The online publishing world is currently grappling with (and/or panicking about) the rise of widespread ad-blocking. Ad-blocking software is deeply problematic, because at its core, it’s essentially a classic shakedown scheme: offer your services to readers by vilifying advertisers and hyping paranoia about “tracking” and “malware,” and then turn around and charge advertisers to “whitelist” ads that they find acceptable.
Nice ad you got there. Be a shame if anything happened to it. http://t.co/4peFOl8nY0
— Ravi Somaiya (@ravisomaiya) September 24, 2015
It’s hard to fault readers for not wanting to see ads that are, at a minimum, annoying, and can quickly eat up mobile bandwidth (as beautifully illustrated today by this NYT feature). On the other hand, publishers need a business model to create content people like. Ad blockers have various forms of rebuttals to this argument, most of which amount to shrugging and saying that isn’t their problem.
One alternative that you see often proposed has to do with direct reader micropayments. “Let me pay directly for content,” the argument goes, “so you don’t have to rely on ads for your site!” This is certainly an interesting idea — indeed, it’s one that has been debated, experimented with, and ultimately rejected for a long time. I have one such experience that, I hope, might prove illustrative.
A couple of years ago
I began developing a side project with some friends that, we hoped, would appeal to small online publishers — mainly bloggers — concerned with their site’s sustainability. What we’d noticed was that pretty much all publishers, and particularly small, do-it-yourselfers, hated ads. Yet they put them on their site anyway, because they rarely had a choice. Either your site/blog/whatever was a labor of love — which made it an unsustainable, or at least unattractive, lifestyle choice long-term — or it paid pretty poorly, and in direct proportion to the amount of annoying, irrelevant ad content you allowed on your site. Lots of content creators choose the former, because they are simply too proud of their content and craft to do otherwise.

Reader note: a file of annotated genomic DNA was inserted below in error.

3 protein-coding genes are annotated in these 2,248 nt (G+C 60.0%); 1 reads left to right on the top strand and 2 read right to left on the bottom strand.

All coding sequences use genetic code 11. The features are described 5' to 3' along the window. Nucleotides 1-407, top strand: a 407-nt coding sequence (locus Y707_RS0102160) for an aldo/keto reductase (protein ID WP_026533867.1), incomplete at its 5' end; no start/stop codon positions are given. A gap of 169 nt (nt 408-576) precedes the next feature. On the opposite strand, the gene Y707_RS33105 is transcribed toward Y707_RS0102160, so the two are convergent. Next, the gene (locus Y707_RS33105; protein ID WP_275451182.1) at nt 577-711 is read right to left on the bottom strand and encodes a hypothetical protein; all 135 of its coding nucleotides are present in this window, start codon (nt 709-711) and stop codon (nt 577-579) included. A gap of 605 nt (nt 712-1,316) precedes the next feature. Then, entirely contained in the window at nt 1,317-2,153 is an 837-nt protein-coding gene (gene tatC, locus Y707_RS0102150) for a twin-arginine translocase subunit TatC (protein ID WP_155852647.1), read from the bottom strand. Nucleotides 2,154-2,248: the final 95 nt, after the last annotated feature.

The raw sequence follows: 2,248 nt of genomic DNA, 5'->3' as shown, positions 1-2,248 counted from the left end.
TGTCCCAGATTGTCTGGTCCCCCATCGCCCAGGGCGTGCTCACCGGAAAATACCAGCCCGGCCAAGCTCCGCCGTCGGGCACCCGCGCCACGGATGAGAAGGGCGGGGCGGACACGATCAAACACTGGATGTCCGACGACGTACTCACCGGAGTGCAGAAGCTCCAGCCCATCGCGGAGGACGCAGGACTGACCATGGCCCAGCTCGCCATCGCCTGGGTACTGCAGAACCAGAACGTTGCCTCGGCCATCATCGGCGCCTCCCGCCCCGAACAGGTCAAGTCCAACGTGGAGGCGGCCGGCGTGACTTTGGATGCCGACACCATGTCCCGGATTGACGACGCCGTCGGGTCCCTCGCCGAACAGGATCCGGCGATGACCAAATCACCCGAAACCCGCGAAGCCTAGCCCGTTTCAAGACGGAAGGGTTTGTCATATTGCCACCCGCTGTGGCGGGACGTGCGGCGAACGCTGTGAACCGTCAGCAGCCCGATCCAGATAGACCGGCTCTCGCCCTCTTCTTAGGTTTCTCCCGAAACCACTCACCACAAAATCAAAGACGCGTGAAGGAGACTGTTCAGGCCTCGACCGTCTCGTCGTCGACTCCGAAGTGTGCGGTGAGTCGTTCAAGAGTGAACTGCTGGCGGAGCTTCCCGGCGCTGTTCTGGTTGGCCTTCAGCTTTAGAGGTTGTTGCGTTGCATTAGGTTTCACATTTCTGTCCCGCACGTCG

A lot of DIY blog content is, frankly, kind of crappy. But some of it is really, exceptionally good, too, and those blogs that offer great content — photography, videos, instructions, reviews, advice, and even whole communities — have developed considerable audiences over time. A lot of those content creators have developed income streams from their blogs — affiliate deals, speaking, books, merch. At some point in their audience development, many of them do turn to advertising as well, but often treat it as a necessary evil. In almost all of those cases, display ads are by far their most predictable revenue stream.
Subscriber models simply don’t work for the vast majority, however. In talking with a lot of prominent bloggers (notably, in non-tech areas) for market research, I heard the same things: people just do not sign up. They’ll get the odd donation via a “Donate Now” link, but that’s it. Andrew Sullivan made subscriptions work (sort of — he still wasn’t really profitable), but most bloggers are not Andrew Sullivan. Advertising, albeit obnoxious, is the only viable alternative.
So my friends and I had this idea: how could we enable frictionless micropayments? What if readers could simply click an embedded button — as simple as the ubiquitous Facebook or Twitter share buttons — on a piece of content, and transfer a very small amount of money — ten or twenty-five cents — to the author? Content owners could embed the button where they like — the equivalent of setting out a tip jar.
More interestingly, once you did that, you could just as easily use the same mechanism to gate certain content, or areas of your site. Want to comment? Tip first. See my video series this week? Required tip threshold. Guest authors? Pay on commission. All completely up to the site owner. The possibilities there are very interesting.
The mechanics, too, are pretty straightforward. Users sign up once. Transfer money to your account — say, twenty bucks. (That would allow a user to tip a quarter for content 80 times — that’s a lot of reading.) You remain logged-in unless you expressly log out, and thus would be able to navigate across multiple sites, contributing on each one from your account. (We thought through a number of options to make that process more secure — requiring confirmation, a password, etc.)